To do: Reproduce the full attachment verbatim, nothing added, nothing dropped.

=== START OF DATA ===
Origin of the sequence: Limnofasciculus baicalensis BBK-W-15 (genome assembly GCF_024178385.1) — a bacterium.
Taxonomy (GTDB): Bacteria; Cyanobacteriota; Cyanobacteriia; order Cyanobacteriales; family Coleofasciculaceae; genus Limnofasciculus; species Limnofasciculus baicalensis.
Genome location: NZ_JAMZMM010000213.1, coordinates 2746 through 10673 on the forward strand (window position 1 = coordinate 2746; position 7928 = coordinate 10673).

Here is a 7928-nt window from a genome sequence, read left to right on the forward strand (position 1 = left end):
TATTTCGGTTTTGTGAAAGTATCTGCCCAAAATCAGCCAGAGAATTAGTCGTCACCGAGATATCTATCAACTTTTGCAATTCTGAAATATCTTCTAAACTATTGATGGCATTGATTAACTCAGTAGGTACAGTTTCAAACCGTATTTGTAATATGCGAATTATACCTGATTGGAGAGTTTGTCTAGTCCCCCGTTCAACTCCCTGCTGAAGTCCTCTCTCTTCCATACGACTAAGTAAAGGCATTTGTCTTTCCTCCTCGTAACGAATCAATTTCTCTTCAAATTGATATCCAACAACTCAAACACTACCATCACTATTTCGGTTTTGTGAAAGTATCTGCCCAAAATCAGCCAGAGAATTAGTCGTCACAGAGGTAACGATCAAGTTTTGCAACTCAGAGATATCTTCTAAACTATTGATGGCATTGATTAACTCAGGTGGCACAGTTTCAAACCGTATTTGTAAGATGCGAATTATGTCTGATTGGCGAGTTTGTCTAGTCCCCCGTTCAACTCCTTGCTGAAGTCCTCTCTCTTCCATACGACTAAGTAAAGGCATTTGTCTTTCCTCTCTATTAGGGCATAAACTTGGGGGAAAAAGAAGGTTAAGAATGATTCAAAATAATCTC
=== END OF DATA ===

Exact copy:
Origin of the sequence: Limnofasciculus baicalensis BBK-W-15 (genome assembly GCF_024178385.1) — a bacterium.
Taxonomy (GTDB): Bacteria; Cyanobacteriota; Cyanobacteriia; order Cyanobacteriales; family Coleofasciculaceae; genus Limnofasciculus; species Limnofasciculus baicalensis.
Genome location: NZ_JAMZMM010000213.1, coordinates 2746 through 10673 on the forward strand (window position 1 = coordinate 2746; position 7928 = coordinate 10673).

Here is a 7928-nt window from a genome sequence, read left to right on the forward strand (position 1 = left end):
TATTTCGGTTTTGTGAAAGTATCTGCCCAAAATCAGCCAGAGAATTAGTCGTCACCGAGATATCTATCAACTTTTGCAATTCTGAAATATCTTCTAAACTATTGATGGCATTGATTAACTCAGTAGGTACAGTTTCAAACCGTATTTGTAATATGCGAATTATACCTGATTGGAGAGTTTGTCTAGTCCCCCGTTCAACTCCCTGCTGAAGTCCTCTCTCTTCCATACGACTAAGTAAAGGCATTTGTCTTTCCTCCTCGTAACGAATCAATTTCTCTTCAAATTGATATCCAACAACTCAAACACTACCATCACTATTTCGGTTTTGTGAAAGTATCTGCCCAAAATCAGCCAGAGAATTAGTCGTCACAGAGGTAACGATCAAGTTTTGCAACTCAGAGATATCTTCTAAACTATTGATGGCATTGATTAACTCAGGTGGCACAGTTTCAAACCGTATTTGTAAGATGCGAATTATGTCTGATTGGCGAGTTTGTCTAGTCCCCCGTTCAACTCCTTGCTGAAGTCCTCTCTCTTCCATACGACTAAGTAAAGGCATTTGTCTTTCCTCTCTATTAGGGCATAAACTTGGGGGAAAAAGAAGGTTAAGAATGATTCAAAATAATCTC